John Maxwell once said, “Everything rises and falls on leadership.” This is a tenant that Dr. Kalu Kalu ascribes to. It is so much a part of his life that he formalized his leadership experiences by obtaining a PhD in Organizational Leadership. He works as a strategy consultant in the corporate arena. Prior to consulting, Dr. Kalu was the Director of Information Management for Aflac, and the Senior Director of Information Management for Humana. As a consultant, he has worked with senior level executives at companies such as Coca Cola, SunTrust Bank, and Cox Communications, to name a few.
Originally from Nigeria, Dr. Kalu and his wife, Kemi, moved to the United States in 1996. They lived in New York for six months and then moved to the Atlanta area. Their pastor in Nigeria had recommended two churches for them to visit in Georgia, but soon as they walked in to Victory, Dr. Kalu and his wife knew that this was where they were supposed to be.
While he did not initially see himself as a leader, Dr. Kalu had a heart to serve. He and Kemi joined a small group, and he began serving within the group and as an usher in the church. His heart to serve, his willingness to step in to fill any gaps, and his vision to add value to others caught the attention of his small group leader. Although he didn’t see himself as a leader, his small group leader said, “I see something in you.” Dr. Kalu had already formed attachments with people and was reluctant to leave the safety of the small group. He didn’t feel like he had what it took to lead a small group himself but his leader assured him that he would be there to provide any support he needed and would make sure that he received the training to be successful.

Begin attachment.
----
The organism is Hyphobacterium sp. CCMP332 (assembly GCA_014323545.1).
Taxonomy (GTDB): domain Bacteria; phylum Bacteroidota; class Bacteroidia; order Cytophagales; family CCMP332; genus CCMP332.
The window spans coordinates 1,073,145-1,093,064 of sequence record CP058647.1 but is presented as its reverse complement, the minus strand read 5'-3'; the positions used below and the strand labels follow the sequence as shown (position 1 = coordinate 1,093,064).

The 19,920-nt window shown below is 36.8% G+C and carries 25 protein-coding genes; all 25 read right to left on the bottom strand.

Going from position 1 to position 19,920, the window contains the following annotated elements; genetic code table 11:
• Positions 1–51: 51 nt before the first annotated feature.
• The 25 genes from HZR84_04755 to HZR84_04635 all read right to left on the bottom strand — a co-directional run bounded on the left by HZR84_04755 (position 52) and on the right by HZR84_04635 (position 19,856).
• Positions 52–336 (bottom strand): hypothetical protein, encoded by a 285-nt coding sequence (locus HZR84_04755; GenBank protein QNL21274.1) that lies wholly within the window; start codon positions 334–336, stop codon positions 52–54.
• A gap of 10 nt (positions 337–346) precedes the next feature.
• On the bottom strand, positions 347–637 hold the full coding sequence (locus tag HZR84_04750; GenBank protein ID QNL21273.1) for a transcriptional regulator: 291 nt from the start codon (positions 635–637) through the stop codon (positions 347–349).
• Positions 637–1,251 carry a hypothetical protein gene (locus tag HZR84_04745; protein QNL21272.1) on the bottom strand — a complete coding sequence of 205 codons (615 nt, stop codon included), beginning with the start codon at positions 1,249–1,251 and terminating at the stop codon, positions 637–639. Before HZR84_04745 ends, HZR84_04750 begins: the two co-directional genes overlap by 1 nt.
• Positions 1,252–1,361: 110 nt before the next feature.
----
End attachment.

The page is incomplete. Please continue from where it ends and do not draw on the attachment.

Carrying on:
It is not an overstatement to say that the decision to accept this invitation was lifechanging. Serving as a small group leader and the training that he received prepared Dr. Kalu for leadership at Victory and in the marketplace. The training, and working with people like Pastor Randy Cochran, pushed him into leadership and led him to pursue and achieve his doctoral degree in leadership. He received such quality training at Victory that he felt he could formalize it and make a profession out of it. And that is exactly what he has done.
While he excelled in leadership, growing their small group to the largest in the church and remaining open to new leadership opportunities, the process was not without some fear. Dr. Kalu said, “With every stage that you move up to, there is a different level and type of fear. Once you overcome that fear, you can move to the next level of leadership.” When he was approached to help form and then lead Victory’s first men’s ministry, those fears resurfaced. He asked himself, “What if I fail? What will I do? What do I have to give?” He overcame those fears and helped to launch a very successful ministry.